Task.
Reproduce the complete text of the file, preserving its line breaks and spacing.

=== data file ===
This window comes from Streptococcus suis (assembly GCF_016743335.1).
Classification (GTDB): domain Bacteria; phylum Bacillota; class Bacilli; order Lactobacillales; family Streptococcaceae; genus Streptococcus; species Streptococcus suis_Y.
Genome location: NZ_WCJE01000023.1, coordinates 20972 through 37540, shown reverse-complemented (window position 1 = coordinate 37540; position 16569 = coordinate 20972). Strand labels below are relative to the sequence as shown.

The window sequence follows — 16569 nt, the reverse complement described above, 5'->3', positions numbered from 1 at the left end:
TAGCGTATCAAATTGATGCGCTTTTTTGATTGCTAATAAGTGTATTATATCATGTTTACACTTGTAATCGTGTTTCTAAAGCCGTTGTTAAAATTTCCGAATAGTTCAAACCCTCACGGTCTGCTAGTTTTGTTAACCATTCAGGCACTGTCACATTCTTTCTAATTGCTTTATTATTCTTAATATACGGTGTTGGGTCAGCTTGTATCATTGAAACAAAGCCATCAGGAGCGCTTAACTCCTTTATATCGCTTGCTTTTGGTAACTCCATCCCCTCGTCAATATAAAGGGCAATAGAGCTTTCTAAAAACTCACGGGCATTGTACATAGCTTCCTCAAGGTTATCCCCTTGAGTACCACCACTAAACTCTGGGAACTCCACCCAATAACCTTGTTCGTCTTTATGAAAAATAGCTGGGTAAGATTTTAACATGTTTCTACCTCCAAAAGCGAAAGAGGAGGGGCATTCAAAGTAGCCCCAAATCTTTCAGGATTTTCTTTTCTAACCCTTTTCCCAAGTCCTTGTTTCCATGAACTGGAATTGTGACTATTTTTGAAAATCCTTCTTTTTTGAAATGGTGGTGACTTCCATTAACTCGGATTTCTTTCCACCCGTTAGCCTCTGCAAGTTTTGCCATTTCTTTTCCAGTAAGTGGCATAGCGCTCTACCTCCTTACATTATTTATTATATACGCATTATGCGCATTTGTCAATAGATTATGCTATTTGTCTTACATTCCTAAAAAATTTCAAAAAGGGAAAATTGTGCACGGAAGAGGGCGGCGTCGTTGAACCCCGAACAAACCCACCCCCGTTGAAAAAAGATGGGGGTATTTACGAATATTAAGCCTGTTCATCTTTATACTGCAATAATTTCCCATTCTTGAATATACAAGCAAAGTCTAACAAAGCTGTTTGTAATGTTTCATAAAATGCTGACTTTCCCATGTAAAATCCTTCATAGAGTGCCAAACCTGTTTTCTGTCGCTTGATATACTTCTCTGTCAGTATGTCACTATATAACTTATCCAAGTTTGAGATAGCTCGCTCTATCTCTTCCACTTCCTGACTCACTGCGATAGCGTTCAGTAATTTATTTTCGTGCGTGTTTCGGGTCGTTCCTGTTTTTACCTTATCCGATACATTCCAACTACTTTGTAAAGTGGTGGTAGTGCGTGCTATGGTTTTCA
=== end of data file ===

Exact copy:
This window comes from Streptococcus suis (assembly GCF_016743335.1).
Classification (GTDB): domain Bacteria; phylum Bacillota; class Bacilli; order Lactobacillales; family Streptococcaceae; genus Streptococcus; species Streptococcus suis_Y.
Genome location: NZ_WCJE01000023.1, coordinates 20972 through 37540, shown reverse-complemented (window position 1 = coordinate 37540; position 16569 = coordinate 20972). Strand labels below are relative to the sequence as shown.

The window sequence follows — 16569 nt, the reverse complement described above, 5'->3', positions numbered from 1 at the left end:
TAGCGTATCAAATTGATGCGCTTTTTTGATTGCTAATAAGTGTATTATATCATGTTTACACTTGTAATCGTGTTTCTAAAGCCGTTGTTAAAATTTCCGAATAGTTCAAACCCTCACGGTCTGCTAGTTTTGTTAACCATTCAGGCACTGTCACATTCTTTCTAATTGCTTTATTATTCTTAATATACGGTGTTGGGTCAGCTTGTATCATTGAAACAAAGCCATCAGGAGCGCTTAACTCCTTTATATCGCTTGCTTTTGGTAACTCCATCCCCTCGTCAATATAAAGGGCAATAGAGCTTTCTAAAAACTCACGGGCATTGTACATAGCTTCCTCAAGGTTATCCCCTTGAGTACCACCACTAAACTCTGGGAACTCCACCCAATAACCTTGTTCGTCTTTATGAAAAATAGCTGGGTAAGATTTTAACATGTTTCTACCTCCAAAAGCGAAAGAGGAGGGGCATTCAAAGTAGCCCCAAATCTTTCAGGATTTTCTTTTCTAACCCTTTTCCCAAGTCCTTGTTTCCATGAACTGGAATTGTGACTATTTTTGAAAATCCTTCTTTTTTGAAATGGTGGTGACTTCCATTAACTCGGATTTCTTTCCACCCGTTAGCCTCTGCAAGTTTTGCCATTTCTTTTCCAGTAAGTGGCATAGCGCTCTACCTCCTTACATTATTTATTATATACGCATTATGCGCATTTGTCAATAGATTATGCTATTTGTCTTACATTCCTAAAAAATTTCAAAAAGGGAAAATTGTGCACGGAAGAGGGCGGCGTCGTTGAACCCCGAACAAACCCACCCCCGTTGAAAAAAGATGGGGGTATTTACGAATATTAAGCCTGTTCATCTTTATACTGCAATAATTTCCCATTCTTGAATATACAAGCAAAGTCTAACAAAGCTGTTTGTAATGTTTCATAAAATGCTGACTTTCCCATGTAAAATCCTTCATAGAGTGCCAAACCTGTTTTCTGTCGCTTGATATACTTCTCTGTCAGTATGTCACTATATAACTTATCCAAGTTTGAGATAGCTCGCTCTATCTCTTCCACTTCCTGACTCACTGCGATAGCGTTCAGTAATTTATTTTCGTGCGTGTTTCGGGTCGTTCCTGTTTTTACCTTATCCGATACATTCCAACTACTTTGTAAAGTGGTGGTAGTGCGTGCTATGGTTTTCA